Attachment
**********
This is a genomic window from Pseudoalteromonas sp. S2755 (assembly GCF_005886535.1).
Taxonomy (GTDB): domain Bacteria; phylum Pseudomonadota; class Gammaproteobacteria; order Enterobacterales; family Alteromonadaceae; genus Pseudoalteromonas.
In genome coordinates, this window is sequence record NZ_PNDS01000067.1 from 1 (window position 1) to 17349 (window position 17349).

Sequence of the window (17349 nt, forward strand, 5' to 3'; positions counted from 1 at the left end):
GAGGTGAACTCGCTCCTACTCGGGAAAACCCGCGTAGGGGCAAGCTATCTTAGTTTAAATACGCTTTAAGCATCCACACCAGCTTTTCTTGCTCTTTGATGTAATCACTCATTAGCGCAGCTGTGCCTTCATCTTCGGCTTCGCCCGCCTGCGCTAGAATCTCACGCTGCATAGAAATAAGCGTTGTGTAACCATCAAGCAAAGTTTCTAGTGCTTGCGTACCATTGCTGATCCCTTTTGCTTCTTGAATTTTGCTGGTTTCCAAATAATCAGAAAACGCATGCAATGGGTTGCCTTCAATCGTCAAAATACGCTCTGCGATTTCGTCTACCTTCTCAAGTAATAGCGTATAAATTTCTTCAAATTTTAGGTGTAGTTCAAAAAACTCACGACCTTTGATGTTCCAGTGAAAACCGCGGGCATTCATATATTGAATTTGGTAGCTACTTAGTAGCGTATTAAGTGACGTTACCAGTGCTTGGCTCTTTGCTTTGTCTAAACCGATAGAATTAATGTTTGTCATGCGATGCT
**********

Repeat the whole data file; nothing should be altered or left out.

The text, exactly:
This is a genomic window from Pseudoalteromonas sp. S2755 (assembly GCF_005886535.1).
Taxonomy (GTDB): domain Bacteria; phylum Pseudomonadota; class Gammaproteobacteria; order Enterobacterales; family Alteromonadaceae; genus Pseudoalteromonas.
In genome coordinates, this window is sequence record NZ_PNDS01000067.1 from 1 (window position 1) to 17349 (window position 17349).

Sequence of the window (17349 nt, forward strand, 5' to 3'; positions counted from 1 at the left end):
GAGGTGAACTCGCTCCTACTCGGGAAAACCCGCGTAGGGGCAAGCTATCTTAGTTTAAATACGCTTTAAGCATCCACACCAGCTTTTCTTGCTCTTTGATGTAATCACTCATTAGCGCAGCTGTGCCTTCATCTTCGGCTTCGCCCGCCTGCGCTAGAATCTCACGCTGCATAGAAATAAGCGTTGTGTAACCATCAAGCAAAGTTTCTAGTGCTTGCGTACCATTGCTGATCCCTTTTGCTTCTTGAATTTTGCTGGTTTCCAAATAATCAGAAAACGCATGCAATGGGTTGCCTTCAATCGTCAAAATACGCTCTGCGATTTCGTCTACCTTCTCAAGTAATAGCGTATAAATTTCTTCAAATTTTAGGTGTAGTTCAAAAAACTCACGACCTTTGATGTTCCAGTGAAAACCGCGGGCATTCATATATTGAATTTGGTAGCTACTTAGTAGCGTATTAAGTGACGTTACCAGTGCTTGGCTCTTTGCTTTGTCTAAACCGATAGAATTAATGTTTGTCATGCGATGCT